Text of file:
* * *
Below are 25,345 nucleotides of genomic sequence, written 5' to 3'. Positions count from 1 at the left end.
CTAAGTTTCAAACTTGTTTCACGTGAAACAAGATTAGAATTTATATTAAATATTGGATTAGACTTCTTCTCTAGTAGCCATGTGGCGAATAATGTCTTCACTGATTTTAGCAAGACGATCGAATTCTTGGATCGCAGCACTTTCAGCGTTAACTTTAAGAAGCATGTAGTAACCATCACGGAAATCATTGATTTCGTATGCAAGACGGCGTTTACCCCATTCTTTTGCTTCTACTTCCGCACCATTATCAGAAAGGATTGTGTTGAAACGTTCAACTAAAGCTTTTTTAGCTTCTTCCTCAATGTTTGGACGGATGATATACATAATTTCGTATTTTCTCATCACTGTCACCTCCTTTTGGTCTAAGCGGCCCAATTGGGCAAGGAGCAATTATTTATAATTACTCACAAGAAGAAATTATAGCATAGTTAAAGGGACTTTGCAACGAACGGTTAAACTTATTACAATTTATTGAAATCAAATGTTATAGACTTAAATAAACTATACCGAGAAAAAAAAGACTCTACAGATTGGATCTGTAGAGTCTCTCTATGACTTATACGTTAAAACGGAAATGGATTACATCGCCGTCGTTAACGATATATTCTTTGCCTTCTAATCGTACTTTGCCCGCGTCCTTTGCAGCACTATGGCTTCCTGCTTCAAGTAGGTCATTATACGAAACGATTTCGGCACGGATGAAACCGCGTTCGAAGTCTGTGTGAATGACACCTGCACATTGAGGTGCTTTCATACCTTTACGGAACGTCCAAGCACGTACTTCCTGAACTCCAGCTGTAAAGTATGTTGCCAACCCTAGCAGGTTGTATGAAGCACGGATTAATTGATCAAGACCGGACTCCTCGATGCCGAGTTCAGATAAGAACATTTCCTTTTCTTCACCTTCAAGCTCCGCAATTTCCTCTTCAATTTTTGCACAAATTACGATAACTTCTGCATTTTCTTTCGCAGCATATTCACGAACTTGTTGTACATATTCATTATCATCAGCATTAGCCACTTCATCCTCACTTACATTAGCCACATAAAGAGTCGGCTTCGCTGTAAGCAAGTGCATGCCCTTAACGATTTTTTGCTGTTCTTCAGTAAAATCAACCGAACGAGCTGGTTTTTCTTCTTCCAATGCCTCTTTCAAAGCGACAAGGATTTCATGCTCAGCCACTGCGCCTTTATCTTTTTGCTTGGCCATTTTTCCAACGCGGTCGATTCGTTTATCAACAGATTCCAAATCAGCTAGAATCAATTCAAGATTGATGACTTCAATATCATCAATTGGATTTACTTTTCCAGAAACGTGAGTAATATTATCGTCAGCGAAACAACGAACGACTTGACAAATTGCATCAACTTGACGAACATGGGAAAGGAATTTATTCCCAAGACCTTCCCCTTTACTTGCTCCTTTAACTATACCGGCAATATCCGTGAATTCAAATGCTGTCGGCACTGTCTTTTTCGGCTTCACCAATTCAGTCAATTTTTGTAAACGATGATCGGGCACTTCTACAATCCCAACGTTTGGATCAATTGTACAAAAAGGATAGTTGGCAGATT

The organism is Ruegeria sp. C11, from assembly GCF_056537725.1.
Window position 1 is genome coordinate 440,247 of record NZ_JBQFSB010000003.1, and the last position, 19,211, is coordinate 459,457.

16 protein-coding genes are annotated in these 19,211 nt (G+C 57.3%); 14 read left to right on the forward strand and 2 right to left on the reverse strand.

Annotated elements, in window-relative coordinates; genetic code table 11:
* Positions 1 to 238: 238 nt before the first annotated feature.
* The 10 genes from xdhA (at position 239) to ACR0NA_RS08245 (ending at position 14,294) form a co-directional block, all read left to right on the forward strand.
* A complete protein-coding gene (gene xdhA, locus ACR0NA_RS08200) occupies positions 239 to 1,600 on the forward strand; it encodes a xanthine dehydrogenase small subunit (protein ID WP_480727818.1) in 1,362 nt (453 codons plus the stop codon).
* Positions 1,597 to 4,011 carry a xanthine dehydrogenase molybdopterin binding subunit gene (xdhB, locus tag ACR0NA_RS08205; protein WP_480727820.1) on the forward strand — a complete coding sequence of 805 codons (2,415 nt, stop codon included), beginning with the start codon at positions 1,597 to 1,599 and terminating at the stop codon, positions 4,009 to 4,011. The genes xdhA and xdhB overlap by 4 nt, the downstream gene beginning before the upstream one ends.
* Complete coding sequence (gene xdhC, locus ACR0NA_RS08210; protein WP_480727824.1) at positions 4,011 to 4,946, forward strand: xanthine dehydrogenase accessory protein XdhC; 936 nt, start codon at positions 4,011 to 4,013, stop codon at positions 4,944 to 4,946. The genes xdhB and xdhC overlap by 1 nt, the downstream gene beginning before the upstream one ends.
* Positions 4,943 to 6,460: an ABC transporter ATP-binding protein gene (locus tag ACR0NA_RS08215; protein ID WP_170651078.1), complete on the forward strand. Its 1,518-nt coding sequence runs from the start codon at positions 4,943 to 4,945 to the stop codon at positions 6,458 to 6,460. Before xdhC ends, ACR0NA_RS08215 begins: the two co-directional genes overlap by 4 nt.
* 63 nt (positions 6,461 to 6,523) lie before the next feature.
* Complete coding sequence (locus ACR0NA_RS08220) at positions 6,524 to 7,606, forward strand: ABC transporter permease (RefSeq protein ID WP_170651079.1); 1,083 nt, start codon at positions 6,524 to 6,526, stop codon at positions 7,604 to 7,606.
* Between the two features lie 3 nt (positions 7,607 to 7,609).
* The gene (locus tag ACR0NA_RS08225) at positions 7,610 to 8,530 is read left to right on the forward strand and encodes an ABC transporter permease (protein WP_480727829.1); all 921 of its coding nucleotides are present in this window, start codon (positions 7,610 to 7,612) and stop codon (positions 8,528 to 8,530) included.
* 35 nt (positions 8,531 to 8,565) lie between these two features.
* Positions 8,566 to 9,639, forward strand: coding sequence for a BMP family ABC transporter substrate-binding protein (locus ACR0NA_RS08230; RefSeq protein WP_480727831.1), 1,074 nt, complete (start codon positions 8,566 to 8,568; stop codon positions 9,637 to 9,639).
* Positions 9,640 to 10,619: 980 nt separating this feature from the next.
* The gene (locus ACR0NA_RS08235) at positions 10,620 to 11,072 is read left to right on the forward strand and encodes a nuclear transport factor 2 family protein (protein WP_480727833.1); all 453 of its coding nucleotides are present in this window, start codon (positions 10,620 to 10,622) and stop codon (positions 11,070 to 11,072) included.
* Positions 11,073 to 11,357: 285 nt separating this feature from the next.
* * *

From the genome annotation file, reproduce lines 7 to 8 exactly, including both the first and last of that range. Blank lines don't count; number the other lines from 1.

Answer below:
* Positions 1 to 238: 238 nt before the first annotated feature.
* The 10 genes from xdhA (at position 239) to ACR0NA_RS08245 (ending at position 14,294) form a co-directional block, all read left to right on the forward strand.